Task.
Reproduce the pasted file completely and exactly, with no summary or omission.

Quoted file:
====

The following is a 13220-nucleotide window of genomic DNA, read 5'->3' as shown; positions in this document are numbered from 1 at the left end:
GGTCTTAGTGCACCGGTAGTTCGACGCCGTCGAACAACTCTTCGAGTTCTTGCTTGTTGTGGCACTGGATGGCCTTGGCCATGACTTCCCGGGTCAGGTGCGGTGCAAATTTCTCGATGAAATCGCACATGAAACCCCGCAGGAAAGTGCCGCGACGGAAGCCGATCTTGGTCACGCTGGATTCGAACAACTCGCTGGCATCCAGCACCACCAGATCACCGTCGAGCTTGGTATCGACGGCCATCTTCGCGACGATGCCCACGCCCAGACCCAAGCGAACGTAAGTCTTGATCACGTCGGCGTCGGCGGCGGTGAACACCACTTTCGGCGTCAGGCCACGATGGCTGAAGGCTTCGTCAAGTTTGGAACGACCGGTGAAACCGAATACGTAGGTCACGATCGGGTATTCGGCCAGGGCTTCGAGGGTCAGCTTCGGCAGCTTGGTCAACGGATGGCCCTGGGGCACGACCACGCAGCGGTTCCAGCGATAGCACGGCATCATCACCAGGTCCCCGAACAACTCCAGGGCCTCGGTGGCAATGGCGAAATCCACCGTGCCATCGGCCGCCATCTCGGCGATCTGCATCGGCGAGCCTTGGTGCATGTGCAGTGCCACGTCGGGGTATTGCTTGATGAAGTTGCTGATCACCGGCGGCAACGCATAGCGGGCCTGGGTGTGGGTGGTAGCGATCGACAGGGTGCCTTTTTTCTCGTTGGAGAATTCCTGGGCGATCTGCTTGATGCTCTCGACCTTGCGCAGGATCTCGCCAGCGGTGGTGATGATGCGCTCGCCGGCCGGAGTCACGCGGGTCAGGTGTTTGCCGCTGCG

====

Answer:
The following is a 13220-nucleotide window of genomic DNA, read 5'->3' as shown; positions in this document are numbered from 1 at the left end:
GGTCTTAGTGCACCGGTAGTTCGACGCCGTCGAACAACTCTTCGAGTTCTTGCTTGTTGTGGCACTGGATGGCCTTGGCCATGACTTCCCGGGTCAGGTGCGGTGCAAATTTCTCGATGAAATCGCACATGAAACCCCGCAGGAAAGTGCCGCGACGGAAGCCGATCTTGGTCACGCTGGATTCGAACAACTCGCTGGCATCCAGCACCACCAGATCACCGTCGAGCTTGGTATCGACGGCCATCTTCGCGACGATGCCCACGCCCAGACCCAAGCGAACGTAAGTCTTGATCACGTCGGCGTCGGCGGCGGTGAACACCACTTTCGGCGTCAGGCCACGATGGCTGAAGGCTTCGTCAAGTTTGGAACGACCGGTGAAACCGAATACGTAGGTCACGATCGGGTATTCGGCCAGGGCTTCGAGGGTCAGCTTCGGCAGCTTGGTCAACGGATGGCCCTGGGGCACGACCACGCAGCGGTTCCAGCGATAGCACGGCATCATCACCAGGTCCCCGAACAACTCCAGGGCCTCGGTGGCAATGGCGAAATCCACCGTGCCATCGGCCGCCATCTCGGCGATCTGCATCGGCGAGCCTTGGTGCATGTGCAGTGCCACGTCGGGGTATTGCTTGATGAAGTTGCTGATCACCGGCGGCAACGCATAGCGGGCCTGGGTGTGGGTGGTAGCGATCGACAGGGTGCCTTTTTTCTCGTTGGAGAATTCCTGGGCGATCTGCTTGATGCTCTCGACCTTGCGCAGGATCTCGCCAGCGGTGGTGATGATGCGCTCGCCGGCCGGAGTCACGCGGGTCAGGTGTTTGCCGCTGCG